Arguing that “transparency and robust accountability are a strategic national security imperative,” 29 activist groups have sent a letter to President Obama asking him to investigate the most senior officials in the Bush administration over their roles in sanctioning the use of torture against terrorist suspects abroad.
The activist groups, which include a number of progressive religious groups as well as After Downing Street, the Center for Constitutional Rights and Code Pink, also accused the president of violating international law by suppressing the release of photos depicting abuse of prisoners at military detention centers in Iraq and elsewhere.
“Your actions … indicate a troubling willingness to sweep torture under the rug, rather than openly address our nation’s regrettable recent history,” the letter (PDF) tells Obama.
On Monday, the US Supreme Court set aside an appeals court’s ruling that the Obama administration must release the photos, citing a new law passed in October that gives the secretary of defense the right to exempt photos from freedom-of-information laws.
Though the Obama administration had initially agreed to follow a lower court’s ruling and release the photos, it reversed itself earlier this year and in October the president signed a law that gave the secretary of defense the power to exempt the photos from freedom-of-information requests. Secretary Robert Gates invoked that law last month.
“Every branch of the US government — the executive, the Congress, and now the Supreme Court — has shockingly acted to sweep evidence of war crimes under the rug,” BORDC executive director Shahid Buttar said in a statement. “Their collusion is a profound betrayal of our nation’s historical legacy, a setback for international human rights, and a devastating defeat for democratic transparency in the face of official misconduct.”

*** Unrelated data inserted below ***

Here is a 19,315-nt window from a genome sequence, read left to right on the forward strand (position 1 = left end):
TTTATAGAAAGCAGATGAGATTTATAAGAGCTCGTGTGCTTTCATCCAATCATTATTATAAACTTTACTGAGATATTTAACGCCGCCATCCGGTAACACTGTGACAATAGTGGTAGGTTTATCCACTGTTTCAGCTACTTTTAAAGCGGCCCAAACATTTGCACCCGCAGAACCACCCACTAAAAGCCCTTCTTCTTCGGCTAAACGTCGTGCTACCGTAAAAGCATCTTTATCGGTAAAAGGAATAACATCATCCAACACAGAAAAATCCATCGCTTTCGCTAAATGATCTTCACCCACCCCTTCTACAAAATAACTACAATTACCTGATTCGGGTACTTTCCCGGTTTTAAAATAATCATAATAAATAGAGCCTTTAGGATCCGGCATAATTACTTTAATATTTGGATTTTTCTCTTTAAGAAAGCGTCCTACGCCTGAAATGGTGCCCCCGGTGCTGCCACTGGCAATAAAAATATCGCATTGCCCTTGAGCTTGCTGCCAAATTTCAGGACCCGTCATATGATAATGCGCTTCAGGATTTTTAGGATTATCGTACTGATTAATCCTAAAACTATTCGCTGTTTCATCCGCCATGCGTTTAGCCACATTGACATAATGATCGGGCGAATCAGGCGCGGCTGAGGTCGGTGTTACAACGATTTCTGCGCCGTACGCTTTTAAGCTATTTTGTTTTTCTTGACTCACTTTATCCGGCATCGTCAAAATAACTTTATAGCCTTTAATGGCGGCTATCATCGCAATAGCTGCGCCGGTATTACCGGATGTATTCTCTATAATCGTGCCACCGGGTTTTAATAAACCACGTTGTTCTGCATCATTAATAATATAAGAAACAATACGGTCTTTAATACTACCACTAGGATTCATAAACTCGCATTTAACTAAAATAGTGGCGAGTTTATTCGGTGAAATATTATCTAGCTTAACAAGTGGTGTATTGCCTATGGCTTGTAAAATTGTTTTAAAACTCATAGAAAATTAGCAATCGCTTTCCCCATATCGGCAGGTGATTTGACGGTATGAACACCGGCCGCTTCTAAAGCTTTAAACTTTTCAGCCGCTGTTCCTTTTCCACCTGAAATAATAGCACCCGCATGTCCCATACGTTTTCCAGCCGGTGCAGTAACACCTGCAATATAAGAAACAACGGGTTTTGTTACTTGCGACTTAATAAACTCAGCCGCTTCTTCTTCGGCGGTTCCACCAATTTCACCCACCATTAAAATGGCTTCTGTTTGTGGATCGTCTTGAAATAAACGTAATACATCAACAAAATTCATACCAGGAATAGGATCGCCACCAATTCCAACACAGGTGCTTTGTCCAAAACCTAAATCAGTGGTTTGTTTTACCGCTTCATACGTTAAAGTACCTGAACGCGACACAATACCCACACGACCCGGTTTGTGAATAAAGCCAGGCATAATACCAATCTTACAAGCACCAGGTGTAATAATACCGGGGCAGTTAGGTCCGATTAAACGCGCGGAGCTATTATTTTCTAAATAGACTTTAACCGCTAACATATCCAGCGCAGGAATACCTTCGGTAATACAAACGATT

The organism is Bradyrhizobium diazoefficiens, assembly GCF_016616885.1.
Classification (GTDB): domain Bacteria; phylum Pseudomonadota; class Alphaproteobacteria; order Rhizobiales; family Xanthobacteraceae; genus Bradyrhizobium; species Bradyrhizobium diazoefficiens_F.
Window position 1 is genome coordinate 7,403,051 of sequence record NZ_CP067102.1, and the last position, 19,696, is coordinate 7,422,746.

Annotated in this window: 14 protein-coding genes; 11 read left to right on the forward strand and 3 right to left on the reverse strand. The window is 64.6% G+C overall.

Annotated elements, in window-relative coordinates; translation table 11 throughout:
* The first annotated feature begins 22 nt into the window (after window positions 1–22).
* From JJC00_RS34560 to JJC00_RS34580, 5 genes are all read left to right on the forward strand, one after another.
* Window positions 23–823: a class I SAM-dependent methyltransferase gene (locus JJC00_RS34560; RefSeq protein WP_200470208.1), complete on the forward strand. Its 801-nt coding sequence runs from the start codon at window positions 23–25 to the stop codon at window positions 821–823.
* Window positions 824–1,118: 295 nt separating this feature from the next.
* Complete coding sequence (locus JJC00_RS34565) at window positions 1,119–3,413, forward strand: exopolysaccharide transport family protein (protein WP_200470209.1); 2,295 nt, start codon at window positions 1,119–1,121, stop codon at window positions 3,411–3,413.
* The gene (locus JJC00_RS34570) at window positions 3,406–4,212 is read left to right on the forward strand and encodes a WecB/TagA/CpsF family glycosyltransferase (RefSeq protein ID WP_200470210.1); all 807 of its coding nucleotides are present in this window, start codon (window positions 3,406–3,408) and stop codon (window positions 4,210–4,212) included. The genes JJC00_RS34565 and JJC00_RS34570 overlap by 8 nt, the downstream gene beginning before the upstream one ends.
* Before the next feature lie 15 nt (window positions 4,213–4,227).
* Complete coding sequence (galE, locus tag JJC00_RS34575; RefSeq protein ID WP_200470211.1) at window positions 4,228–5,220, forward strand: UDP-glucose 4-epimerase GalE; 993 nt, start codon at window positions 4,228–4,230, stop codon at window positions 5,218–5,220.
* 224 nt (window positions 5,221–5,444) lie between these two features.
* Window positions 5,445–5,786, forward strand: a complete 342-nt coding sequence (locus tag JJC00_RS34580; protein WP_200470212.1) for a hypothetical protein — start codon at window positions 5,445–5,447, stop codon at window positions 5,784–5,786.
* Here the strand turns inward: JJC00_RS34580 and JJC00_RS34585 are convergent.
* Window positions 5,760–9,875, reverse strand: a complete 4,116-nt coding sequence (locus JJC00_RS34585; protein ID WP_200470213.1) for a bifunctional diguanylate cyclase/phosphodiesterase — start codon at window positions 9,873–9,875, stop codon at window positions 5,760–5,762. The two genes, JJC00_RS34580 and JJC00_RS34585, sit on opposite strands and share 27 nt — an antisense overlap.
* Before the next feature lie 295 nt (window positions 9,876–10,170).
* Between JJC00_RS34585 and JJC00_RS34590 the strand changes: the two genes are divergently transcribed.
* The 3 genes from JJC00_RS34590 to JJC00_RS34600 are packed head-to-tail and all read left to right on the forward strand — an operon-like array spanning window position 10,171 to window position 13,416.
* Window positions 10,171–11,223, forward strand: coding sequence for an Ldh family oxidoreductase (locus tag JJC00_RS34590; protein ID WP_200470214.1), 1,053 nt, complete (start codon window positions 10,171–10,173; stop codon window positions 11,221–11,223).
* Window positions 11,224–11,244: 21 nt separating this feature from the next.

The BORDC letter tells the president, “The ongoing secrecy surrounding evidence of torture … amounts to suppression of evidence. You yourself have affirmed that ‘nobody’s above the law,’ even while acting to keep the dark past from being brought to light by pursuing a policy of secrecy. The secrecy your administration maintains over torture evidence … appears to reflect the worst conceivable reason not to enforce the law: deference to a political calculus.”
The letter argued that the standard argument for keeping the photos secret — that their release would fuel anger around the world and put Americans in harm’s way — is not correct, and, in fact, the opposite is true.
“To the contrary, enforcing international law will help heal breaches with allies—many of which have voiced concerns about detainee mistreatment—and encourage greater support for our national security efforts going forward,” the letter states.
“Your administration’s decision to hide torture evidence unfortunately compounds past crimes and further erodes the rule of law,” the letter concludes.
The ACLU, the organization suing the federal government for the release of the torture photos, has said it will continue the fight to have the photos released, despite its loss at the Supreme Court this week.